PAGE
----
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Mobile TV Service Provider Margin Scenarios

Mobile operators have long been able to exist in a self-contained ecosystem with little need for revenue share, according to Pyramid Research. However, as the market shifted to an emphasis on value-added services, operators have increasingly worked with third parties to provide content such as ring-tones, games, music, and now video.

Initially, the mobile operator had the upper hand in the relationship, since many of the companies providing content were reliant on the operator for access to subscribers. Now, as consumers increasingly demand music, games, and TV on a mobile handset, operators have had to share more revenue with entities such as music record labels, console game developers, and video broadcasters for access to sought-after content.

Broadcast mobile television deployment is a prime example of the new pressures facing service providers. With operators forced to work with traditional content providers, and with the ceiling for incremental subscriber spend at $10 per month (or less), the operator will likely be in a situation where profit margins are somewhere between slim and nonexistent.

Pyramid believes that mobile advertising may be the potential solution to the operator predicament -- it could emerge as a new and lucrative secondary revenue stream which will enable richer media at a lower price to subscribers -- and/or offset the cost of purchasing content from third parties.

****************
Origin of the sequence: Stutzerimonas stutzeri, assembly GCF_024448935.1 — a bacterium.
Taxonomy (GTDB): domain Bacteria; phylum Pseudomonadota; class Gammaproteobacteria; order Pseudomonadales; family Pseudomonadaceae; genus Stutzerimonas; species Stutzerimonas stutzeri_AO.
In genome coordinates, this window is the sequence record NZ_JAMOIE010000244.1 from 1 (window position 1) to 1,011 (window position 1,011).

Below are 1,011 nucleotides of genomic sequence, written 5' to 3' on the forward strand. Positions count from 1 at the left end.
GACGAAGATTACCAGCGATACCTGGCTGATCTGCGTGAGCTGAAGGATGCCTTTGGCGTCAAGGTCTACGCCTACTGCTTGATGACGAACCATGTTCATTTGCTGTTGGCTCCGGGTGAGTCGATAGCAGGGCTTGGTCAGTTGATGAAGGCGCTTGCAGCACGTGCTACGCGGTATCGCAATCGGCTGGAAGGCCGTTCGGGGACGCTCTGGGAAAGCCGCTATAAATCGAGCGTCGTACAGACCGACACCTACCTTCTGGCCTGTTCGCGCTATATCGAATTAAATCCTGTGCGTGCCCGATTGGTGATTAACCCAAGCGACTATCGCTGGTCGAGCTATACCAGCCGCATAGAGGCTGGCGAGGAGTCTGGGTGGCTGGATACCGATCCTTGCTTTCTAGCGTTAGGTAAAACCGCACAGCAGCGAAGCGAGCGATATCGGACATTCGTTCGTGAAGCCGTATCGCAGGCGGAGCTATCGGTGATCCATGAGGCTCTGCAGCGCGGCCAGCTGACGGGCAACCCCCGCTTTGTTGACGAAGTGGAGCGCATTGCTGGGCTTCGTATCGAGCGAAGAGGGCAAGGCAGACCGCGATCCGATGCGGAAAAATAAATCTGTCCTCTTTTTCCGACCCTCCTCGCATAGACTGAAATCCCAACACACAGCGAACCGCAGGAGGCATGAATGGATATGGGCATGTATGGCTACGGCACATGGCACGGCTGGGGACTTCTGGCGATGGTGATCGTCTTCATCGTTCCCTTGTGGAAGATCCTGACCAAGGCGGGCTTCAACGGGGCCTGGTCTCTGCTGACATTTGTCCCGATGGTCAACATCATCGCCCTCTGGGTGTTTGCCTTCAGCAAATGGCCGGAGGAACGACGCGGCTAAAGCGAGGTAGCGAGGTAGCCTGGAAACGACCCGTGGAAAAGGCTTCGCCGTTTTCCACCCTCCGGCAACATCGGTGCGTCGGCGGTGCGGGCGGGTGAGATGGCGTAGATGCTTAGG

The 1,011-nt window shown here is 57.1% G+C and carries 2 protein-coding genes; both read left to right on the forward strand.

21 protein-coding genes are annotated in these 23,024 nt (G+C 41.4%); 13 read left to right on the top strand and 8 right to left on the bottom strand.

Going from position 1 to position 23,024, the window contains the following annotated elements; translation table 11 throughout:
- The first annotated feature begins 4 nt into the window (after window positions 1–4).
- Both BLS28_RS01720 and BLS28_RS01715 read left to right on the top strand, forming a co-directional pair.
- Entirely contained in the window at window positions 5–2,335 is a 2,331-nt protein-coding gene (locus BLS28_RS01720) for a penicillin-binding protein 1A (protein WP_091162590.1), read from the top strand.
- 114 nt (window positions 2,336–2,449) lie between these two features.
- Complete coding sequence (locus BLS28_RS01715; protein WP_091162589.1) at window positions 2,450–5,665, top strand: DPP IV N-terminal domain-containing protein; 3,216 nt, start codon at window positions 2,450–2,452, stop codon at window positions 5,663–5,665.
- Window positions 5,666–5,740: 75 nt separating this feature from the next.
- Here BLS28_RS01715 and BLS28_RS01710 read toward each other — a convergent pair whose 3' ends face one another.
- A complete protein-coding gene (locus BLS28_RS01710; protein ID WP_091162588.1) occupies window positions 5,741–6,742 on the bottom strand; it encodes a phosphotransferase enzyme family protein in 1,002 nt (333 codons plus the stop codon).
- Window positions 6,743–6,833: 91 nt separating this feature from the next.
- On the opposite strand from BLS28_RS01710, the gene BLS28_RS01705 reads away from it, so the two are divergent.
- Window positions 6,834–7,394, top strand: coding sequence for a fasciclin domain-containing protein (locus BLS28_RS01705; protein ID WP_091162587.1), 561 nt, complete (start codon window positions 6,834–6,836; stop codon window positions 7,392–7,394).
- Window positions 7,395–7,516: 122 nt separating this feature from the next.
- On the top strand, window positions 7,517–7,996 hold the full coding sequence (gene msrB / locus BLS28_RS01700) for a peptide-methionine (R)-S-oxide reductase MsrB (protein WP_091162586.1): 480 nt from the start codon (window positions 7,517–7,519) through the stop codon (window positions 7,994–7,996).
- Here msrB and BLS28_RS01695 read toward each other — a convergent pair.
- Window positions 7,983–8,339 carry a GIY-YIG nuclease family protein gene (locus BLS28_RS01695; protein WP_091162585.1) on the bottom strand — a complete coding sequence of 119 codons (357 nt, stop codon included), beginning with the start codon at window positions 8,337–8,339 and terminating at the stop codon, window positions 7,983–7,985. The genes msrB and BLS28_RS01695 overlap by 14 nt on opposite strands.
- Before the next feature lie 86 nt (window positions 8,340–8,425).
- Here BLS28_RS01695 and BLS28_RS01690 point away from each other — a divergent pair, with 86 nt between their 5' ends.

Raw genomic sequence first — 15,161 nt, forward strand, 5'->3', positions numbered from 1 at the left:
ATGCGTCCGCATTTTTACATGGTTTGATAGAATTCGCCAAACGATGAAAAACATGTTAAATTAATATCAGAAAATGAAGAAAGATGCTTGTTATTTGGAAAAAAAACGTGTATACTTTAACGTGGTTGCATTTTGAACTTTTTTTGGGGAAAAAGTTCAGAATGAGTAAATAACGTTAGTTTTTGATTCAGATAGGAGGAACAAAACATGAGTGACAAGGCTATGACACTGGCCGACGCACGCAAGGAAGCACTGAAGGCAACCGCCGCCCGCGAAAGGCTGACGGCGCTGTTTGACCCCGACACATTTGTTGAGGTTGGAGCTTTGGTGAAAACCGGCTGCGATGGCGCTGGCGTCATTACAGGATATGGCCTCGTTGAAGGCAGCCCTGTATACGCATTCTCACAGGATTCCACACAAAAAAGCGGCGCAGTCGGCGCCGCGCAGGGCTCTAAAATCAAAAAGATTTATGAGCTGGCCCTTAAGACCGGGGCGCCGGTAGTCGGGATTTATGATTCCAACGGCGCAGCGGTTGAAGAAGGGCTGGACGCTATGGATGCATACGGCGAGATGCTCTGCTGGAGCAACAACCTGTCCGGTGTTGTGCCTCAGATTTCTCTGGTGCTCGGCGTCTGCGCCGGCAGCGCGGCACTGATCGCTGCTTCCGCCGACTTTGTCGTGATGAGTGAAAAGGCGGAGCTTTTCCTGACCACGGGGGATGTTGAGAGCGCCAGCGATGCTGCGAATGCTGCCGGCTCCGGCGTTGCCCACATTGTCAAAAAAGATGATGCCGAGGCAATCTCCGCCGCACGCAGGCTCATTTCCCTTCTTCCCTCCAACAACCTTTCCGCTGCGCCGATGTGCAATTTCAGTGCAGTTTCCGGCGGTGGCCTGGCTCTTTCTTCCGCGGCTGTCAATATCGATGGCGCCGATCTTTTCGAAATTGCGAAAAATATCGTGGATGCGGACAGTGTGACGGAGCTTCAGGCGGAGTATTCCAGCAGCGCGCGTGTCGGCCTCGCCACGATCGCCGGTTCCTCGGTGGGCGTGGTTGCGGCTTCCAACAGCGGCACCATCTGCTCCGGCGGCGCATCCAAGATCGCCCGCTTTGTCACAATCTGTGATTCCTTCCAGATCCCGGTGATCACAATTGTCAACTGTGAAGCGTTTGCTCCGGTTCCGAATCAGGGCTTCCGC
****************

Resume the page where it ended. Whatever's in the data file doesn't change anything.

However, I believe that the urge to merely replicate existing approaches to advertising would be a very big mistake. The small mobile device screen, the typical consumer's short attention span, and the potential to personalize ads requires that this application environment demands a creative and different approach.

The challenge for service providers is complicated by the fact that very few advertising agencies have experience with mobile ad creative. And, those that do often have a track record of less than stellar results.

Therefore, mobile operators will have to do two things. First, they need to experiment with creative new advertising models specifically intended for this format. Second, they should partner with marketing talent that's capable of producing meaningful innovation.

Given the performance of many mobile service provider's prior attempts at value added service marketing, the execution phase is apparently where the launch process tends to break down. Good ideas aren't enough to ensure success. Carriers would be wise if they applied their best executive talent to this task, and monitor the progress closely.

Customer feedback will be critical to the launch assessment process. Consumer profiling and segmentation -- based upon behavioral observations -- will help determine where there are opportunities to make that third-screen experience truly unique and engaging.

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